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TRANSFORMATIONAL-GENERATIVE GRAMMAR

TRANSFORMATIONAL-GENERATIVE GRAMMAR, short form TG. In theoretical LINGUISTICS, a type of generative grammar first advocated by Noam CHOMSKY in Syntactic Structures (1957). Since then, there have been many changes in the descriptive apparatus of TG. Common to all versions is the view that some rules are transformational: that is, they change one structure into another according to such prescribed conventions as moving, inserting, deleting, and replacing items. From an early stage of its history, TG has stipulated two levels of syntactic structure: deep structure (an abstract underlying structure that incorporates all the syntactic information required for the interpretation of a given sentence) and surface structure (a structure that incorporates all the syntactic features of a sentence required to convert the sentence into a spoken or written version). Transformations link deep with surface structure. A typical transformation is the rule for forming questions, which requires that the normal subject—verb order is inverted so that the surface structure of Can I see you later? differs in order of elements from that of I can see you later. The theory postulates that the two sentences have the same order in deep structure, but the question transformation changes the order to that in surface structure. Sentences that are syntactically ambiguous have the same surface structures but different deep structures: for example, the sentence Visiting relatives can be a nuisance is ambiguous in that the subject Visiting relatives may correspond to To visit relatives or to Relatives that visit. The ambiguity is dissolved if the modal verb can is omitted, since the clausal subject requires a singular verb (Visiting relatives is a nuisance), whereas the phrasal subject requires the plural (Visiting relatives are a nuisance).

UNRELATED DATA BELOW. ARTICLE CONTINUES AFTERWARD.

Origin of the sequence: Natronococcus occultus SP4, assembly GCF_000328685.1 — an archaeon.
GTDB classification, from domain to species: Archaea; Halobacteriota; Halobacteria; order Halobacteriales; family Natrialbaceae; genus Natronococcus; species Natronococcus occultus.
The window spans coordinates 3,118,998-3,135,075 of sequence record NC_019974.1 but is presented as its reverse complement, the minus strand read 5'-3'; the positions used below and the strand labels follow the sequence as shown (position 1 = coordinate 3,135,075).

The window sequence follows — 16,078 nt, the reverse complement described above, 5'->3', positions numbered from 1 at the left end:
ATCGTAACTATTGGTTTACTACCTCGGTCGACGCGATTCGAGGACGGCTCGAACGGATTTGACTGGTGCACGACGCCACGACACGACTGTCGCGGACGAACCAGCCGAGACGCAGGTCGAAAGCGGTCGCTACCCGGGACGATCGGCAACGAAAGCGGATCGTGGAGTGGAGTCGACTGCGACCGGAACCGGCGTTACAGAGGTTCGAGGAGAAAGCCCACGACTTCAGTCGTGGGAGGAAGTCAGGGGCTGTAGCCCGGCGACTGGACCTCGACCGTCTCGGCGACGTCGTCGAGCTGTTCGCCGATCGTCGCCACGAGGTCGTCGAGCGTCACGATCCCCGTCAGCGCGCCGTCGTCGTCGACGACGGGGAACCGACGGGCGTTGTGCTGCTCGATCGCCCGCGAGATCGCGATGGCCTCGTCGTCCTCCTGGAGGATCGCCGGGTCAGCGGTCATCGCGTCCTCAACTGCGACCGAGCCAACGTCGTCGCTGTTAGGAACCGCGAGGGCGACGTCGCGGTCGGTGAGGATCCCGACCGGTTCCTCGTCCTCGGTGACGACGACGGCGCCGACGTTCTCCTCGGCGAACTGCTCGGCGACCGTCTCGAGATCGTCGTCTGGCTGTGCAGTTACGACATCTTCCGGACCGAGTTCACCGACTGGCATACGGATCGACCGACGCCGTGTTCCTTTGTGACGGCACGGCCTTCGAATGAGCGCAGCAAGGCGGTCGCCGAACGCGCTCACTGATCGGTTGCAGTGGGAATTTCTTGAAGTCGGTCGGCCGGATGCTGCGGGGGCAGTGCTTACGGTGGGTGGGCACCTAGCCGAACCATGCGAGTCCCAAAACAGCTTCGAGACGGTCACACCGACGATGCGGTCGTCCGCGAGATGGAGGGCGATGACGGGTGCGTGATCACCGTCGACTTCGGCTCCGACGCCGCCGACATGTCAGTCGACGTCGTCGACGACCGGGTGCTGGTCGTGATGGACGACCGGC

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transformational-generative grammar

transformational-generative grammar, linguistic theory associated with Noam Chomsky, particularly with his Syntactic Structures (1957), and with Chomsky's teacher Zellig Harris. Generative grammar attempts to define rules that can generate the infinite number of grammatical (well-formed) sentences possible in a language. It starts not from a behaviorist analysis of minimal sounds but from a rationalist assumption that a deep structure underlies a language, and that a similar deep structure underlies all languages. Transformational grammar seeks to identify rules (transformations) that govern relations between parts of a sentence, on the assumption that beneath such aspects as word order a fundamental structure exists. Transformational and generative grammar together were the starting point for the tremendous growth in linguistics studies since the 1950s.

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